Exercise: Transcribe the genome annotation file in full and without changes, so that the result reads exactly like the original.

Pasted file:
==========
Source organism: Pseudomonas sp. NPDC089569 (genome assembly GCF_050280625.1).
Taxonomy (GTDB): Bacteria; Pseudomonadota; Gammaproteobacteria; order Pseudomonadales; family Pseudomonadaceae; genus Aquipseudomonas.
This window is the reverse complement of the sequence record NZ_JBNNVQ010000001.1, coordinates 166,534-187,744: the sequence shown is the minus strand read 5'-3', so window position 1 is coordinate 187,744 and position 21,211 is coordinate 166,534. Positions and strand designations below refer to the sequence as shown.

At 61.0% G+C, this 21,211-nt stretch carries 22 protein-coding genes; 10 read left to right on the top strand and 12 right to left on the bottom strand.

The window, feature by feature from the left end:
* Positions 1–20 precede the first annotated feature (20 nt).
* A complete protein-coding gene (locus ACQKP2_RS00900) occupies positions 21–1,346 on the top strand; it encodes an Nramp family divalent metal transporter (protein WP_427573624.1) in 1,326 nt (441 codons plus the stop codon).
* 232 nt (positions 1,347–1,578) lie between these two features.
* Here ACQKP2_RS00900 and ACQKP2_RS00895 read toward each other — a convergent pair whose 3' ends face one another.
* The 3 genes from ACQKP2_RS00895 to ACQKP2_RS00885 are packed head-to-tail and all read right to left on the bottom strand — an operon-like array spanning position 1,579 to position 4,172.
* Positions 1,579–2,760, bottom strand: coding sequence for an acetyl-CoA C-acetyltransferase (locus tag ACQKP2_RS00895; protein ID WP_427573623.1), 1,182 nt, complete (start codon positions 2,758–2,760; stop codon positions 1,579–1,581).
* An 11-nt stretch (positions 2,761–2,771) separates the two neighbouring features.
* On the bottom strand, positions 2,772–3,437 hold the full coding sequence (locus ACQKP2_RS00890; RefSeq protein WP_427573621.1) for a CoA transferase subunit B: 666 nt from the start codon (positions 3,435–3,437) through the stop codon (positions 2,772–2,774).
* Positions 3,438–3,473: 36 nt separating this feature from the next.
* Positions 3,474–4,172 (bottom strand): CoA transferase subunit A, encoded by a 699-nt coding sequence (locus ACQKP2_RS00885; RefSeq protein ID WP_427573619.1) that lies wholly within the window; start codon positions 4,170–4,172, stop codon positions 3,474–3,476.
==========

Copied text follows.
Source organism: Pseudomonas sp. NPDC089569 (genome assembly GCF_050280625.1).
Taxonomy (GTDB): Bacteria; Pseudomonadota; Gammaproteobacteria; order Pseudomonadales; family Pseudomonadaceae; genus Aquipseudomonas.
This window is the reverse complement of the sequence record NZ_JBNNVQ010000001.1, coordinates 166,534-187,744: the sequence shown is the minus strand read 5'-3', so window position 1 is coordinate 187,744 and position 21,211 is coordinate 166,534. Positions and strand designations below refer to the sequence as shown.

At 61.0% G+C, this 21,211-nt stretch carries 22 protein-coding genes; 10 read left to right on the top strand and 12 right to left on the bottom strand.

The window, feature by feature from the left end:
* Positions 1–20 precede the first annotated feature (20 nt).
* A complete protein-coding gene (locus ACQKP2_RS00900) occupies positions 21–1,346 on the top strand; it encodes an Nramp family divalent metal transporter (protein WP_427573624.1) in 1,326 nt (441 codons plus the stop codon).
* 232 nt (positions 1,347–1,578) lie between these two features.
* Here ACQKP2_RS00900 and ACQKP2_RS00895 read toward each other — a convergent pair whose 3' ends face one another.
* The 3 genes from ACQKP2_RS00895 to ACQKP2_RS00885 are packed head-to-tail and all read right to left on the bottom strand — an operon-like array spanning position 1,579 to position 4,172.
* Positions 1,579–2,760, bottom strand: coding sequence for an acetyl-CoA C-acetyltransferase (locus tag ACQKP2_RS00895; protein ID WP_427573623.1), 1,182 nt, complete (start codon positions 2,758–2,760; stop codon positions 1,579–1,581).
* An 11-nt stretch (positions 2,761–2,771) separates the two neighbouring features.
* On the bottom strand, positions 2,772–3,437 hold the full coding sequence (locus ACQKP2_RS00890; RefSeq protein WP_427573621.1) for a CoA transferase subunit B: 666 nt from the start codon (positions 3,435–3,437) through the stop codon (positions 2,772–2,774).
* Positions 3,438–3,473: 36 nt separating this feature from the next.
* Positions 3,474–4,172 (bottom strand): CoA transferase subunit A, encoded by a 699-nt coding sequence (locus ACQKP2_RS00885; RefSeq protein ID WP_427573619.1) that lies wholly within the window; start codon positions 4,170–4,172, stop codon positions 3,474–3,476.